In the McKinsey article cited earlier, the authors set forth five “strategies” that underscore what life sciences companies can do to attract and retain IT talent. While the strategies may not be groundbreaking (to be sure, the more progressive life science companies have been using at least a subset of these strategies for some time now), the authors do a credible job of presenting the mandate for change with respect to how companies need to evolve, and in some cases, overhaul their traditional employment practices. A couple of these strategies are particularly on-point and square with the criteria outlined in the Forbes article. For example, the McKinsey authors call for life sciences companies to establish a digitally focused value proposition that they can stand behind in practice, noting “life science organizations, along with emphasizing their commitment to patient outcomes, have largely focused their value proposition on employees in R&D and commercialization—that is, those who traditionally returned the greatest benefit to the business. However, [we] believe that to compete successfully for tech workers, life science organizations can do better with a digital-specific EVP.” They also discuss the need for growth oriented career ladders, pointing out that not all employees define success in terms of being promoted to leadership roles, arguing that “few life science organizations today support advancement in seniority, accountability, and salary for those who would rather grow their technical skills than pursue management positions.”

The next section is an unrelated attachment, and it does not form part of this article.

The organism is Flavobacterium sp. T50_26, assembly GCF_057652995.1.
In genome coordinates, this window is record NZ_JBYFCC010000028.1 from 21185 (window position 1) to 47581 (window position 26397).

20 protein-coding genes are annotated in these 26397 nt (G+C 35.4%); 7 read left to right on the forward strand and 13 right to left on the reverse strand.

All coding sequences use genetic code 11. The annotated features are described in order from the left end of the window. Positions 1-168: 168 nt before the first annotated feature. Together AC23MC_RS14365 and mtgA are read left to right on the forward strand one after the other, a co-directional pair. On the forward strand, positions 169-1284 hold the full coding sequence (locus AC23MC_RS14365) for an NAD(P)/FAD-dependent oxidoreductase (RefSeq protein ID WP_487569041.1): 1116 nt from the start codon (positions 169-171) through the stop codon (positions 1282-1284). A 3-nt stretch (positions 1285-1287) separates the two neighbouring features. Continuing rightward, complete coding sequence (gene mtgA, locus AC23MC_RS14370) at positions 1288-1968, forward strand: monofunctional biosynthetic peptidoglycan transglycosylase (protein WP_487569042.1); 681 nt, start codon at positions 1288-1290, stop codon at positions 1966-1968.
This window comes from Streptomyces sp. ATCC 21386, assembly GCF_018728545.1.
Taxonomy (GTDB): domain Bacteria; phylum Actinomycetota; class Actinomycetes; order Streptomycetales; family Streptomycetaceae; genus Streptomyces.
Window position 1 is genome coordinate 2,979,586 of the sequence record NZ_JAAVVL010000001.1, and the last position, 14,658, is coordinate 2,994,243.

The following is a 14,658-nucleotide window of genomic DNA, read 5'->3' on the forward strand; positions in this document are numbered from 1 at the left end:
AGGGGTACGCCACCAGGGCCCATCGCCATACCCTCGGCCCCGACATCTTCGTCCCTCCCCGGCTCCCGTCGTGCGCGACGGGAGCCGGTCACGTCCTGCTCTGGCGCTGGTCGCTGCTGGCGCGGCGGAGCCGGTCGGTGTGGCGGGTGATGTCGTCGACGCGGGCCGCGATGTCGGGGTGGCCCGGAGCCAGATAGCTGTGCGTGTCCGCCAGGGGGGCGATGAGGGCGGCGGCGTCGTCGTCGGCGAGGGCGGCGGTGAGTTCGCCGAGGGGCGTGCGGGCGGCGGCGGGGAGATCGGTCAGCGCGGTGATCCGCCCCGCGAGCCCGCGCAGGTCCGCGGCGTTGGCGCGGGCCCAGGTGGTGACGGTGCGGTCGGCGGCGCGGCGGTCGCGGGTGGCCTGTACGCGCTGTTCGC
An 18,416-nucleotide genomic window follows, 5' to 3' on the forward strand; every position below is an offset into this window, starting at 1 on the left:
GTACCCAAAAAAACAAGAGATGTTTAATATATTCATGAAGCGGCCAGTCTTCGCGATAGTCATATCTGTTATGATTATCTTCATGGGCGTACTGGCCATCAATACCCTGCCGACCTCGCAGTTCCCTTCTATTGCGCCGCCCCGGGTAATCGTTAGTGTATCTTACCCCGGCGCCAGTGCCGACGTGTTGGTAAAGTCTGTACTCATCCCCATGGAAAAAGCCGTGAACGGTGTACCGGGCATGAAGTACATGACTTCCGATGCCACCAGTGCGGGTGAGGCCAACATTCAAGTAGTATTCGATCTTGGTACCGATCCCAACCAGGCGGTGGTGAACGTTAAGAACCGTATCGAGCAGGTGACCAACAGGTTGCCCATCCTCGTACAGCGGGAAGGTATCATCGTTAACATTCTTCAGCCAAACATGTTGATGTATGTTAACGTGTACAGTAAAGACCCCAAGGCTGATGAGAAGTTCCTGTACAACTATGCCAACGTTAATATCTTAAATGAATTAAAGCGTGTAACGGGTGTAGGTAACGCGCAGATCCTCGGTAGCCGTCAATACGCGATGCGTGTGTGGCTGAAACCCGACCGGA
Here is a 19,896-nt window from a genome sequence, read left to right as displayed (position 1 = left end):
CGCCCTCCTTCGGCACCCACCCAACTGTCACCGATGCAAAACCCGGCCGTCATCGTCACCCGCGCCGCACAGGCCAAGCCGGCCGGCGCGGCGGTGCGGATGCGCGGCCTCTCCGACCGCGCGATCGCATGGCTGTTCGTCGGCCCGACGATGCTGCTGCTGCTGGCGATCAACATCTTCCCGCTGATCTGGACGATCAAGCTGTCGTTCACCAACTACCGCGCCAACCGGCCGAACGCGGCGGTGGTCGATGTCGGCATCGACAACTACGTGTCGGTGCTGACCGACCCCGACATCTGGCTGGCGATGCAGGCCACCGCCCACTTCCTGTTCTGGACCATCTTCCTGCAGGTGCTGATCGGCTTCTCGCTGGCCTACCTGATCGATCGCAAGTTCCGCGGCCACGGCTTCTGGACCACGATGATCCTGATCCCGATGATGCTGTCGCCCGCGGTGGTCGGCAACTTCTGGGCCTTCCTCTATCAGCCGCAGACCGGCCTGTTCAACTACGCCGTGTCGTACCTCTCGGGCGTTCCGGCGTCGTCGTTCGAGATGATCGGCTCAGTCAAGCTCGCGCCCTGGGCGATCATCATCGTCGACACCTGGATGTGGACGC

While there are a plethora of other strategies and considerations beyond those highlighted in the articles that should be considered (e.g., cross-training employees from other [non-IT] parts of the organization, hiring and training workers with non-traditional backgrounds, building world-class mentoring programs and tracking / rewarding success, training managers and holding them accountable for employee retention), and despite neither of the articles purporting to completely solve the entire hiring/retention conundrum, each provides strong considerations for rethinking the HR model in this challenging environment. First movers will heed one of the many theories espoused by Sun Tzu, “in the midst of chaos, there is also opportunity.”